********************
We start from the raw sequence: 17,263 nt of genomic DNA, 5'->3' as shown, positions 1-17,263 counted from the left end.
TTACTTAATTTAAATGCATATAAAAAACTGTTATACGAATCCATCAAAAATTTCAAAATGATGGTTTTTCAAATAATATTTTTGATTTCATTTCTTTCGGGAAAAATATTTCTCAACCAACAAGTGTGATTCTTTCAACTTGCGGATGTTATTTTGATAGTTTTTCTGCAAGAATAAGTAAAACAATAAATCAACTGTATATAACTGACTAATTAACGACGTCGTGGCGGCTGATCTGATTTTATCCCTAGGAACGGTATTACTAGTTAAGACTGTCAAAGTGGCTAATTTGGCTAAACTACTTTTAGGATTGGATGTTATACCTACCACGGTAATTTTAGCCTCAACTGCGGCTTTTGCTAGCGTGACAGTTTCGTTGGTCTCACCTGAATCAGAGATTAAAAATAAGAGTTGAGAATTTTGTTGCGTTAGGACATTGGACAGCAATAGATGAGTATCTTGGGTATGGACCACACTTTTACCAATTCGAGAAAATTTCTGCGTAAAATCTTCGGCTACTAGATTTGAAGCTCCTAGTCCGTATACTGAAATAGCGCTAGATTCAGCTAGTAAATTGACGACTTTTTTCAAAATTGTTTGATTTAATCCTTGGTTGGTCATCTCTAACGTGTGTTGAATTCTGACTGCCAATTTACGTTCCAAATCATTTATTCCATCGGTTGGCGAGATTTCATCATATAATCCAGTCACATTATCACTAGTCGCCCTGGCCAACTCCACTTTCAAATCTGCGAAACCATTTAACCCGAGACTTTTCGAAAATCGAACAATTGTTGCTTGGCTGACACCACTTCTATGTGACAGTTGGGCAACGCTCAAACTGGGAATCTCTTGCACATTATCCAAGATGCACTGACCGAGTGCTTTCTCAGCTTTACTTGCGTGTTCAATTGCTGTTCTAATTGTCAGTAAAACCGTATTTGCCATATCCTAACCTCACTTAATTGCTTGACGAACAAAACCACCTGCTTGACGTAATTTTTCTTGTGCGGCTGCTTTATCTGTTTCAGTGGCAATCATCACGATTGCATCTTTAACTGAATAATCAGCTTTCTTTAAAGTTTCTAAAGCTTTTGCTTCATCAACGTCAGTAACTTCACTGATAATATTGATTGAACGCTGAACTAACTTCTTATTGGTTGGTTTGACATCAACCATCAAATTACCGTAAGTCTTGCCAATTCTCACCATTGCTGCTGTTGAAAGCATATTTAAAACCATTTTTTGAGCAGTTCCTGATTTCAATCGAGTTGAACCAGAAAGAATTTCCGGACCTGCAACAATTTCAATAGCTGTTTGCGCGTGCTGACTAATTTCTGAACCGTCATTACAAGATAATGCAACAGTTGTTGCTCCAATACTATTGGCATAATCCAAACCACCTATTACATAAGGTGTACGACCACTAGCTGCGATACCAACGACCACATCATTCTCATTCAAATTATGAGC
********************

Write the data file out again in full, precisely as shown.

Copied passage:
We start from the raw sequence: 17,263 nt of genomic DNA, 5'->3' as shown, positions 1-17,263 counted from the left end.
TTACTTAATTTAAATGCATATAAAAAACTGTTATACGAATCCATCAAAAATTTCAAAATGATGGTTTTTCAAATAATATTTTTGATTTCATTTCTTTCGGGAAAAATATTTCTCAACCAACAAGTGTGATTCTTTCAACTTGCGGATGTTATTTTGATAGTTTTTCTGCAAGAATAAGTAAAACAATAAATCAACTGTATATAACTGACTAATTAACGACGTCGTGGCGGCTGATCTGATTTTATCCCTAGGAACGGTATTACTAGTTAAGACTGTCAAAGTGGCTAATTTGGCTAAACTACTTTTAGGATTGGATGTTATACCTACCACGGTAATTTTAGCCTCAACTGCGGCTTTTGCTAGCGTGACAGTTTCGTTGGTCTCACCTGAATCAGAGATTAAAAATAAGAGTTGAGAATTTTGTTGCGTTAGGACATTGGACAGCAATAGATGAGTATCTTGGGTATGGACCACACTTTTACCAATTCGAGAAAATTTCTGCGTAAAATCTTCGGCTACTAGATTTGAAGCTCCTAGTCCGTATACTGAAATAGCGCTAGATTCAGCTAGTAAATTGACGACTTTTTTCAAAATTGTTTGATTTAATCCTTGGTTGGTCATCTCTAACGTGTGTTGAATTCTGACTGCCAATTTACGTTCCAAATCATTTATTCCATCGGTTGGCGAGATTTCATCATATAATCCAGTCACATTATCACTAGTCGCCCTGGCCAACTCCACTTTCAAATCTGCGAAACCATTTAACCCGAGACTTTTCGAAAATCGAACAATTGTTGCTTGGCTGACACCACTTCTATGTGACAGTTGGGCAACGCTCAAACTGGGAATCTCTTGCACATTATCCAAGATGCACTGACCGAGTGCTTTCTCAGCTTTACTTGCGTGTTCAATTGCTGTTCTAATTGTCAGTAAAACCGTATTTGCCATATCCTAACCTCACTTAATTGCTTGACGAACAAAACCACCTGCTTGACGTAATTTTTCTTGTGCGGCTGCTTTATCTGTTTCAGTGGCAATCATCACGATTGCATCTTTAACTGAATAATCAGCTTTCTTTAAAGTTTCTAAAGCTTTTGCTTCATCAACGTCAGTAACTTCACTGATAATATTGATTGAACGCTGAACTAACTTCTTATTGGTTGGTTTGACATCAACCATCAAATTACCGTAAGTCTTGCCAATTCTCACCATTGCTGCTGTTGAAAGCATATTTAAAACCATTTTTTGAGCAGTTCCTGATTTCAATCGAGTTGAACCAGAAAGAATTTCCGGACCTGCAACAATTTCAATAGCTGTTTGCGCGTGCTGACTAATTTCTGAACCGTCATTACAAGATAATGCAACAGTTGTTGCTCCAATACTATTGGCATAATCCAAACCACCTATTACATAAGGTGTACGACCACTAGCTGCGATACCAACGACCACATCATTCTCATTCAAATTATGAGC